After about four attempts at tacking to the opposite shore, (you remember that oh so distant shore where the dock is?) I suddenly became aware that Aly was down in the cabin with his head in his hands looking very green and disturbed. We had been thrown around for the last hour, quite violently by the wind and the waves, and our attempt to turn the boat without tipping too far over was not getting us anywhere. He was nervous about the way our expedition was progressing, and besides the whole ordeal was making him queasy. I distinctly heard him mutter: “I don’t want to go like this.” I coaxed Alasdair to stand up and face towards the bow. That seemed to help him a lot. The wind was certainly fresh enough.

Then I sat down at the tiller, wrested it from my poor husband’s sweaty grasp and took over. I commanded him: “Don’t you dare touch the tiller; just keep the lines secure.” He couldn’t manage everything in conditions like this; I had to do something definitive and I had to do it now. The wind gusts were terrific but I quickly learned that if I filled the sail for a bit headed toward leeward, then I could redirect Seashell back the other way and still keep up our momentum. In short, I was using the gusty conditions to our advantage without getting blown off course. Shortly we were opposite the dock but still a fer piece out on the water. Our valiant journey ended with a final, violent gust of wind from the side which sent us spinning and tipping madly. With our sheets flapping in the wind I held onto the downed sail and we made it back safely with Matthew oaring with all his might towards the dock. We couldn’t get out onto that dock fast enough. Our little boat kept us safe; we made it!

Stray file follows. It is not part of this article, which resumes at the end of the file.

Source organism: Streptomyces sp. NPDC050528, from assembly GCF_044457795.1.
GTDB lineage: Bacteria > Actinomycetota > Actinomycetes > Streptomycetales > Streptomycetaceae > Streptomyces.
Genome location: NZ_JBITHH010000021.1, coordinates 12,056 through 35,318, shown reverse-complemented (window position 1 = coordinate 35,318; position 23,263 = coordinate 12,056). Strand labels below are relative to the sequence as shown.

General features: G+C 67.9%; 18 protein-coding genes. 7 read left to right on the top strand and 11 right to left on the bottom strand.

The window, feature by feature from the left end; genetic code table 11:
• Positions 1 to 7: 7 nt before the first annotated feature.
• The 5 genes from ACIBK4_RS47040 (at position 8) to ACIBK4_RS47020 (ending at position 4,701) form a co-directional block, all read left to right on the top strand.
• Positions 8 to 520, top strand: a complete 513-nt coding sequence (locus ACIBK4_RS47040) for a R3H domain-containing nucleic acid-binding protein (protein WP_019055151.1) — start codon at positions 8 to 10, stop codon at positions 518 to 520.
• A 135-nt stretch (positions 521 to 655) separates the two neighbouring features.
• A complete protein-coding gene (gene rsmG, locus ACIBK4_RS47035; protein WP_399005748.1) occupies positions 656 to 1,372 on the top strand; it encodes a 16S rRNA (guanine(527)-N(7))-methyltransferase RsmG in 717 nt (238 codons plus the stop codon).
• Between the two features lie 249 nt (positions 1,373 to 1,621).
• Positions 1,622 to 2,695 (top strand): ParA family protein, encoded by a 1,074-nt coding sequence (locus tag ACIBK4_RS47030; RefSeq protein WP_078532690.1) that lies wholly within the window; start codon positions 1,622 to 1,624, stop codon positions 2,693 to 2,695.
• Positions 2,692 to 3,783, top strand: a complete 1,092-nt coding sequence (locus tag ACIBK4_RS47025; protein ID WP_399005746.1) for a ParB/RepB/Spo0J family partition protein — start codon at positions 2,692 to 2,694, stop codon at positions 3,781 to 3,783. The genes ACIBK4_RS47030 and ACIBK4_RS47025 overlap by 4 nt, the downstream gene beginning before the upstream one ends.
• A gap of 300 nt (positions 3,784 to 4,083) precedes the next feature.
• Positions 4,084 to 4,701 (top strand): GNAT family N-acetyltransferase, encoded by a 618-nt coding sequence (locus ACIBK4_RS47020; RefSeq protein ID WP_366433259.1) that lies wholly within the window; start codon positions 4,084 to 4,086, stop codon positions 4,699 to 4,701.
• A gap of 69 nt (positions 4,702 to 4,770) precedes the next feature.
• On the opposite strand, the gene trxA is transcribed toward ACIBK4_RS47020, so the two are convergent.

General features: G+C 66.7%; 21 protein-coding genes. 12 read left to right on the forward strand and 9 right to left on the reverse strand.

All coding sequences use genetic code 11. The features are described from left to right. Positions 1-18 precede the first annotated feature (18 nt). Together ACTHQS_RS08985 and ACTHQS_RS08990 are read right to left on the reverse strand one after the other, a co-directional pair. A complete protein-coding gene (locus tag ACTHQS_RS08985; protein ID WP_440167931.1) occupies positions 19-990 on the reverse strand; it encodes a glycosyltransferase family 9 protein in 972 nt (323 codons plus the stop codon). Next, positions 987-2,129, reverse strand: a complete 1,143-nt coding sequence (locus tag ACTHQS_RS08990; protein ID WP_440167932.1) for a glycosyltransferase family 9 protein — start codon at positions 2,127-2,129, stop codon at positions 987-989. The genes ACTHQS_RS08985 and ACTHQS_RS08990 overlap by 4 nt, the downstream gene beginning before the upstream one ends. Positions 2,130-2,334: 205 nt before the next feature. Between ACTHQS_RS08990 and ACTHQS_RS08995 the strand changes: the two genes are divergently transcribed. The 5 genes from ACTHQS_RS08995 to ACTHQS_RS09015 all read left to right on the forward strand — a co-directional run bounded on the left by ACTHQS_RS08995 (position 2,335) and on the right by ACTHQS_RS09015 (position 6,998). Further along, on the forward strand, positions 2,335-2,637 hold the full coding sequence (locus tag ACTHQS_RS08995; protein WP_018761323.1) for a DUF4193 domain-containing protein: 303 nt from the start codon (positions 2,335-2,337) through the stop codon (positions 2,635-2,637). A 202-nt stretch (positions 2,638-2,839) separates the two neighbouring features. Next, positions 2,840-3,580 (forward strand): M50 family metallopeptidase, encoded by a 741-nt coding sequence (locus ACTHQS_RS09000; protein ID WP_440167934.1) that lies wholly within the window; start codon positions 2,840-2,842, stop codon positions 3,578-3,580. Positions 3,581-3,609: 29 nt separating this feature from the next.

Later that day we heard on the news that the gusts had peaked at around 55 mph. Not only were we out in dangerous conditions but it was almost one of the most difficult sailing situations for anyone, not just beginners, because the wind was blowing us too fast toward a lee shore. After we hauled the boat out of the water and our hearts stopped wildly beating within our seafaring breasts, Alasdair paid me the biggest compliment I’ve ever had as a Mom. “Mom, you are a natural! You got us back! Good job.”